The Expendables 2 is exactly what it looks like: action shlock. Fortunately, everyone involved with the film was well aware of this, so it’s a fun watch. Continue reading
Posted in movie reviews
Tagged Arnold Schwarzenegger, bruce willis, Chuck Norris, Dolph Lundgren, Jason Statham, Jean-Claude Van Damme, Jet Li, Liam Hemsworth, movie review, movies, Randy Couture, Sylvester Stallone, Terry Crews, The Expendables 2, Yu Nan
My Score: 60%
How do you feel about farce? If you love farce, then maybe you’ll love Death at a Funeral (the British 2007 version, not the American 2010 version)… maybe. It’s not really fair for me to say I didn’t like this movie as I don’t really care for farce, but I have seen many different ones over the years, and even for a farce, Death at a Funeral is crappy.
My Score: 80%
I saw Moonrise Kingdom this past weekend, and I certainly had a good time, but I didn’t love it the way most critics did. (It’s at 94% on Rotten Tomatoes.) The flick checks off most of the usual Wes Anderson boxes, but ultimately, its peripheral characters feel underdeveloped and its main characters didn’t pull me in.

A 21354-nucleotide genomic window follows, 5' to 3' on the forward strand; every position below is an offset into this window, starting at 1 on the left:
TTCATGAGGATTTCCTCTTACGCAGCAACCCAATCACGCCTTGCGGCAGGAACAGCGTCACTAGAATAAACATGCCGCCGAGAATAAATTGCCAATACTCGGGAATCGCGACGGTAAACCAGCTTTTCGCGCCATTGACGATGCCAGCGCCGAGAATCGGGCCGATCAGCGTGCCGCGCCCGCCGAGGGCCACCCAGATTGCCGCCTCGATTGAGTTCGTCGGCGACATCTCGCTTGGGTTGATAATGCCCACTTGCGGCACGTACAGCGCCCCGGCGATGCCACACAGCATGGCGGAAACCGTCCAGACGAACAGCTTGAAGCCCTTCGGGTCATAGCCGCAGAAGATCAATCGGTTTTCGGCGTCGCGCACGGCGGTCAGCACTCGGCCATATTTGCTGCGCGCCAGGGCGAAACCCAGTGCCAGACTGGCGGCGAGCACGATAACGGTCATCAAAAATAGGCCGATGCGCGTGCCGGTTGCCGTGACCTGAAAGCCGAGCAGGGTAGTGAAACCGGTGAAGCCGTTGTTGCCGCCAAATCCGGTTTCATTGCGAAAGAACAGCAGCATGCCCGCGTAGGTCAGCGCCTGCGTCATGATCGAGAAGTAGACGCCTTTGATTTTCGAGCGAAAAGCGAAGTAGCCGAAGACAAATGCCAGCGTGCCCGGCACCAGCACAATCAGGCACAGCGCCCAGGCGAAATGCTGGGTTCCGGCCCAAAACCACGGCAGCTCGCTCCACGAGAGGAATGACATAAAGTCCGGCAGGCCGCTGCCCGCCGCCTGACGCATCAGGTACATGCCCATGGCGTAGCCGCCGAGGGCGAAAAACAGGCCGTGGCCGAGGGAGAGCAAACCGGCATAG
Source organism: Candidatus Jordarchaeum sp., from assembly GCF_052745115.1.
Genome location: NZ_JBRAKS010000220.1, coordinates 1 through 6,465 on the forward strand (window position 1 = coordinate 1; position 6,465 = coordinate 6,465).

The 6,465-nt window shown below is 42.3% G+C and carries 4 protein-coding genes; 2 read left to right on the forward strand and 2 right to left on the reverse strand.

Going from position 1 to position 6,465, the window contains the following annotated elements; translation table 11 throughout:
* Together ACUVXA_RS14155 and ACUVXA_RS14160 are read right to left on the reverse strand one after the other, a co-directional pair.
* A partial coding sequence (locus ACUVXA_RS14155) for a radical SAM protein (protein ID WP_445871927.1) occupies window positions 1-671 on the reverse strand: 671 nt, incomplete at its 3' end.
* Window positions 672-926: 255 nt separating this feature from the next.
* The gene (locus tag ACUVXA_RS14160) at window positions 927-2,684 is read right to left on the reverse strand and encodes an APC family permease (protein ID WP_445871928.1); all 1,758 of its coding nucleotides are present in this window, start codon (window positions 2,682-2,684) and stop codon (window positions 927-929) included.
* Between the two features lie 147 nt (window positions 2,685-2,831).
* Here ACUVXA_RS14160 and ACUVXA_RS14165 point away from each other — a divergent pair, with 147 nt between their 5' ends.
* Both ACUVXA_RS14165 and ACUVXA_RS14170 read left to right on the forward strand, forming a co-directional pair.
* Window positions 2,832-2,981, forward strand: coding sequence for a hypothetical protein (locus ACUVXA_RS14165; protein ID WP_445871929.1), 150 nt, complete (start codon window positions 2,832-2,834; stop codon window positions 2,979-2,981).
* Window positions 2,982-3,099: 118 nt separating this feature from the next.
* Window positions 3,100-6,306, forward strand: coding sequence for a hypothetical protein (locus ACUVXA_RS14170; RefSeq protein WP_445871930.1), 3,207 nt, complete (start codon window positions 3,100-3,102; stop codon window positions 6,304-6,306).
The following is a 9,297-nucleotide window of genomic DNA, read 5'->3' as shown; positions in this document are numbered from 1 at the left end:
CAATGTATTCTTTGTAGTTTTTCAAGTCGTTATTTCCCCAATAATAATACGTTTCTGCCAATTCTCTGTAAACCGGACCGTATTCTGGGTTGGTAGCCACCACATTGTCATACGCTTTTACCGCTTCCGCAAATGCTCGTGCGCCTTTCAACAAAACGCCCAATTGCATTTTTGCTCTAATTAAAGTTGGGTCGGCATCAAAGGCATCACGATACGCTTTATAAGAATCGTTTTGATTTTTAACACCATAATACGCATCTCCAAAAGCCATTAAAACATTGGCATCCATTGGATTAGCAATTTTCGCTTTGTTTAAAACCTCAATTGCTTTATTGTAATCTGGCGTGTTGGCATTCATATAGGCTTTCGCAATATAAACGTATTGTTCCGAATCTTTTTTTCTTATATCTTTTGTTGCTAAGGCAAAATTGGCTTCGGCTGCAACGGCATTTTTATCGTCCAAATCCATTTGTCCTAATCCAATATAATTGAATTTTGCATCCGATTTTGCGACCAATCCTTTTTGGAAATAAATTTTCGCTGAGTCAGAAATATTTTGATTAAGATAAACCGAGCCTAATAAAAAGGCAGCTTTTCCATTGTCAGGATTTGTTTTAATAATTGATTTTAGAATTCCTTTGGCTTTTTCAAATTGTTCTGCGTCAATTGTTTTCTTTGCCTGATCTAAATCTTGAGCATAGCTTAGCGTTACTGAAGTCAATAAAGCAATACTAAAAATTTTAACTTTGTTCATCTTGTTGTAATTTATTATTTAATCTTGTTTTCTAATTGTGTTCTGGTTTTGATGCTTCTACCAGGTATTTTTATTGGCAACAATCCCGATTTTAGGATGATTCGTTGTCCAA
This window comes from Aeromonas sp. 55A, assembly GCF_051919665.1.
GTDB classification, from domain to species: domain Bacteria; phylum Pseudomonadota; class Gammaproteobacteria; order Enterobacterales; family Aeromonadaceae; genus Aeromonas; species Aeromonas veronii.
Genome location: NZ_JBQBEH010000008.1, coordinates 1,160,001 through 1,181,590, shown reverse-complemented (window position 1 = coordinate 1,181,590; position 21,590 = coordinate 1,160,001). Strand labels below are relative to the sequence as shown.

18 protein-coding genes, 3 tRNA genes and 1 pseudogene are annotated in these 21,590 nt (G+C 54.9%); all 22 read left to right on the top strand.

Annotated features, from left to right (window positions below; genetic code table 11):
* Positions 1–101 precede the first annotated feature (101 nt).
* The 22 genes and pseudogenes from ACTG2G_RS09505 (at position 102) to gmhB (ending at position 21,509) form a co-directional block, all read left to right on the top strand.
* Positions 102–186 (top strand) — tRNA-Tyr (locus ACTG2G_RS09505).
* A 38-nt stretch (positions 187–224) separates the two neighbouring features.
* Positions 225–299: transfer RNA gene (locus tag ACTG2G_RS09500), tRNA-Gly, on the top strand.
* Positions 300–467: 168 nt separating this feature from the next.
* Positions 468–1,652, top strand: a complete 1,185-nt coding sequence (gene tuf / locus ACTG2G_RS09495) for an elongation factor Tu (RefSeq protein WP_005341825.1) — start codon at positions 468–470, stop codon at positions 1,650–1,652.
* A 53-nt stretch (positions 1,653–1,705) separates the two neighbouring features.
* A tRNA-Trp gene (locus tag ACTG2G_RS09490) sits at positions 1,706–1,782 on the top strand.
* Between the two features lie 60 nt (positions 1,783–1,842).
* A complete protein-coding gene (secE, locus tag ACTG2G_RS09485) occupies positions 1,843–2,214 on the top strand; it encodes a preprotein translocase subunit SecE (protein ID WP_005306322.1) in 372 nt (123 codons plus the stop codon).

My Score: 80%
The Best Exotic Marigold Hotel stars every British actor you’ve ever heard of that’s older, still alive and NOT Michael Caine. Despite that fact, the screenplay is not especially well constructed, and when I saw the trailer, I began to wonder why these folks would want to make such a movie at this point in their lives. I wouldn’t exactly say the story is full of holes or all of the dialogue is terrible, but I guess the lesson here is that even “Mary Had A Little Lamb” sounds awesome when played by a master violinist on a Stradivarius, because this movie is trite and cliche from start to finish, and it’s still pretty good.